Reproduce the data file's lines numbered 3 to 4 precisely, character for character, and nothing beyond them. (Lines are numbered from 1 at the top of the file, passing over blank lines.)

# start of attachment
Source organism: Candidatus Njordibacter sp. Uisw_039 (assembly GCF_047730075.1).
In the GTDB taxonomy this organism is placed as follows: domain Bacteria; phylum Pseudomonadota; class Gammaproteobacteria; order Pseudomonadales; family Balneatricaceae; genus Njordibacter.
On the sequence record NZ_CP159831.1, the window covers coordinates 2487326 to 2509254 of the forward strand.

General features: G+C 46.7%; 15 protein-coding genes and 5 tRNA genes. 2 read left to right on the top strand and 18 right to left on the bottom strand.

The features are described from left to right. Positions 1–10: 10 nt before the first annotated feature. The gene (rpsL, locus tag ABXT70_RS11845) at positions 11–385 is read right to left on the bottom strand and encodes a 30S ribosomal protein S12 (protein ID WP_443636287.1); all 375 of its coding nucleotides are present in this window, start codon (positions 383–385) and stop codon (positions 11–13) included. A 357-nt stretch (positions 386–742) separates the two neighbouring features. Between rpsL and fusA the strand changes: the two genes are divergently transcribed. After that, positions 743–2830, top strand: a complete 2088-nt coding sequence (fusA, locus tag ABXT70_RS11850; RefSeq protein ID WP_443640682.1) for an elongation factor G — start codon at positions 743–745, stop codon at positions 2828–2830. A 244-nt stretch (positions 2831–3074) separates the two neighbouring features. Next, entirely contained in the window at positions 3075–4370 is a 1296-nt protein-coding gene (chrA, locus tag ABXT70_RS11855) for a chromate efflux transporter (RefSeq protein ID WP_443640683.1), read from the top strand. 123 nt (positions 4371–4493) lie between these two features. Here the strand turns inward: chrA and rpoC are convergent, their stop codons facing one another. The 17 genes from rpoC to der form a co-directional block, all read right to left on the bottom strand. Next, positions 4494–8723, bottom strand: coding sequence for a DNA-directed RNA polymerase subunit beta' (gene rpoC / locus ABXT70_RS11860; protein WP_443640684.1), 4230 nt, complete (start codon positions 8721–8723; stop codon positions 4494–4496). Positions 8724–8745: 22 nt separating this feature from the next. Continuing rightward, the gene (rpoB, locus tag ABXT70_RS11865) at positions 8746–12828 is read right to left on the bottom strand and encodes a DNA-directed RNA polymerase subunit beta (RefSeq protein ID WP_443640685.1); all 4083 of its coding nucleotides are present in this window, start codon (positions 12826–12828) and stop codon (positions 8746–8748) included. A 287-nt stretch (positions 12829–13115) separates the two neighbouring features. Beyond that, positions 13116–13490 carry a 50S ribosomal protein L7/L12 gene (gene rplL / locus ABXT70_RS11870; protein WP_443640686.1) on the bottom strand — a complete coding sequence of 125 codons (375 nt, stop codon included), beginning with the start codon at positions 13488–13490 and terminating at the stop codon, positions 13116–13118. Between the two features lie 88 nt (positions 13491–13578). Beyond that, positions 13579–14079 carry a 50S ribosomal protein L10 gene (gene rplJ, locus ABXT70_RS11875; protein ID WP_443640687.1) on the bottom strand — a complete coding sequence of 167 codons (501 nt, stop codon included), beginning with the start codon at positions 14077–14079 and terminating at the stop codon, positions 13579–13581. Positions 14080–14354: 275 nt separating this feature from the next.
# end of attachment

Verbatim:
On the sequence record NZ_CP159831.1, the window covers coordinates 2487326 to 2509254 of the forward strand.

General features: G+C 46.7%; 15 protein-coding genes and 5 tRNA genes. 2 read left to right on the top strand and 18 right to left on the bottom strand.